This slide here explains the OFFICIAL and acceptable ISO 9001:2000 exclusions (Please see the "IMPORTANT" box in the linked slide) : http://www.geocities.com/iso9000killer/SSiso9k1-2kpg9scope_ConformityClaims0-28Apr09.jpg
Any claim, representation or certification that excludes "product" [= an ultra-wide meaning assigned by ISO = result of any process or activity, for example intermediate goods, final services, internal procedures, processes, systems, advertisements, the 3rd-PartyISO 'Certificate' itself, etc.] certification in the ISO 'Certification' initiative, whether by the Company/Merchant/Organization (1st-Party) and/or by its agent, the CB ('Certification' Body = 3rd-Party), is OFFICIALLY unacceptable unless these claims contain exclusions limited to some items in Clause 7: "Product realization", example Element 7.3 on generic Design Quality Management (whose specific details must be signed-off or approved by the auditing customer or Buyer – that is how the entire generic set of ISO management system standards on “product” Quality, Environment, Safety, etc. based on customer satisfaction work).
It is clear from the aforesaid that the official ISO/IEC standards on 3rd-Party ISO 'Certification', example the old ISO/IEC Guide 62:1996 standard, the current ISO/IEC 17021:2006 standard, etc., that exclude "product" certification in third-party ISO 'Certification' are PROBLEMATIC !! : http://www.geocities.com/iso9000killer/IsoIec_Guide62_Bull0-28Apr09.JPG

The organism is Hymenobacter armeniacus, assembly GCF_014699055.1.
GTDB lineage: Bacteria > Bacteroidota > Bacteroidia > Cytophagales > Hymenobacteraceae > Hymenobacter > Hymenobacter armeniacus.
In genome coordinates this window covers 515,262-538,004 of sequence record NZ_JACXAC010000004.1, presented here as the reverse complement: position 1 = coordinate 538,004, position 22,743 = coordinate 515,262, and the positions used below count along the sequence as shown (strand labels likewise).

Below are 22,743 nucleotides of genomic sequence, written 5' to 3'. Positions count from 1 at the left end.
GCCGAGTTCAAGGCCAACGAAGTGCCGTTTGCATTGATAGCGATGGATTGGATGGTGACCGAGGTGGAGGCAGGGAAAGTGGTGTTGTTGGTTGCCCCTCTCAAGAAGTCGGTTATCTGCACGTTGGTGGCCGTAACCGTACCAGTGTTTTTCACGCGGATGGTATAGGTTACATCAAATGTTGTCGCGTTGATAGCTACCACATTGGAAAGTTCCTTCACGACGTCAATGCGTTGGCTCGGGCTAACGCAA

Any declaration/'Certification' of (full) ISO conformity by the Merchant/Organization and/or its agent(s), the third-party CB (or registrar) and/or the Accreditor, by words and/or logos, that fail(s) to fully comply with the official ISO 9k1:2k requirements on conformity, may thus have very dire legal consequences !!
It's payback time, right?
Please see BOTH the concealed 'Certification' and/or 'Accreditation' Agreements [= the REAL 'Certificate(s)'], in particular the “Indemnity and Liability” (I&L) exclusion (= full or partial, etc.; … including the “Confidentiality” section that violates ISO 9001 demonstration and transparency requirements !!) sections as the Merchant/Organization is vicariously liable legally for its 'Quality' REassurance agent's [= the 'Certification' Body (CB) and/or the 'Accreditor'] claims by words and/or logos.
For the initiated who wish to delve further in the legal aspects of third party Certification, please start with the classic 1889 English Contract Law case called Derry v. Peek (decided by the House of Lords Judge LORD HALSBURY L.C. … and many further easily searchable references on the Internet) or the Malaysian Contracts Act 1950 (Act 136), etc.